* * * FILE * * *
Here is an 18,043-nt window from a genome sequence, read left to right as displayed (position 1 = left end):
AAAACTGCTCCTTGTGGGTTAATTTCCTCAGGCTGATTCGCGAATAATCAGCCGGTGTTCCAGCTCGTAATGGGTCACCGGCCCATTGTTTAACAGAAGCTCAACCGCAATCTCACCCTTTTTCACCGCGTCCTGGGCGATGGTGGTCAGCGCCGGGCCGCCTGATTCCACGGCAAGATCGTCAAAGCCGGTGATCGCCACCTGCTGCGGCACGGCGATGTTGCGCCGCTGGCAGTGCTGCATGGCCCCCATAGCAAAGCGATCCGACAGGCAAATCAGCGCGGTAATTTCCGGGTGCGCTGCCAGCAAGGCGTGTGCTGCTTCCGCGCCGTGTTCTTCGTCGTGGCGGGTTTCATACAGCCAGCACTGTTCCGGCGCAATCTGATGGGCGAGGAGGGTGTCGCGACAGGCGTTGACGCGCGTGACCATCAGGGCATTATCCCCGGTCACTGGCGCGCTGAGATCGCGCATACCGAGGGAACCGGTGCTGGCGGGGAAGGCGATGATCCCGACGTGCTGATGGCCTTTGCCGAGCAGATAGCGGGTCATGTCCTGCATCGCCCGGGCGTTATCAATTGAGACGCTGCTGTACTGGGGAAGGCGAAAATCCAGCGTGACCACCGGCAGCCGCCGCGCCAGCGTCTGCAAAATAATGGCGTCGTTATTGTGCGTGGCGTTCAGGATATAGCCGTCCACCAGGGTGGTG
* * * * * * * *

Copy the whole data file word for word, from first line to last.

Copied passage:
Here is an 18,043-nt window from a genome sequence, read left to right as displayed (position 1 = left end):
AAAACTGCTCCTTGTGGGTTAATTTCCTCAGGCTGATTCGCGAATAATCAGCCGGTGTTCCAGCTCGTAATGGGTCACCGGCCCATTGTTTAACAGAAGCTCAACCGCAATCTCACCCTTTTTCACCGCGTCCTGGGCGATGGTGGTCAGCGCCGGGCCGCCTGATTCCACGGCAAGATCGTCAAAGCCGGTGATCGCCACCTGCTGCGGCACGGCGATGTTGCGCCGCTGGCAGTGCTGCATGGCCCCCATAGCAAAGCGATCCGACAGGCAAATCAGCGCGGTAATTTCCGGGTGCGCTGCCAGCAAGGCGTGTGCTGCTTCCGCGCCGTGTTCTTCGTCGTGGCGGGTTTCATACAGCCAGCACTGTTCCGGCGCAATCTGATGGGCGAGGAGGGTGTCGCGACAGGCGTTGACGCGCGTGACCATCAGGGCATTATCCCCGGTCACTGGCGCGCTGAGATCGCGCATACCGAGGGAACCGGTGCTGGCGGGGAAGGCGATGATCCCGACGTGCTGATGGCCTTTGCCGAGCAGATAGCGGGTCATGTCCTGCATCGCCCGGGCGTTATCAATTGAGACGCTGCTGTACTGGGGAAGGCGAAAATCCAGCGTGACCACCGGCAGCCGCCGCGCCAGCGTCTGCAAAATAATGGCGTCGTTATTGTGCGTGGCGTTCAGGATATAGCCGTCCACCAGGGTGGTG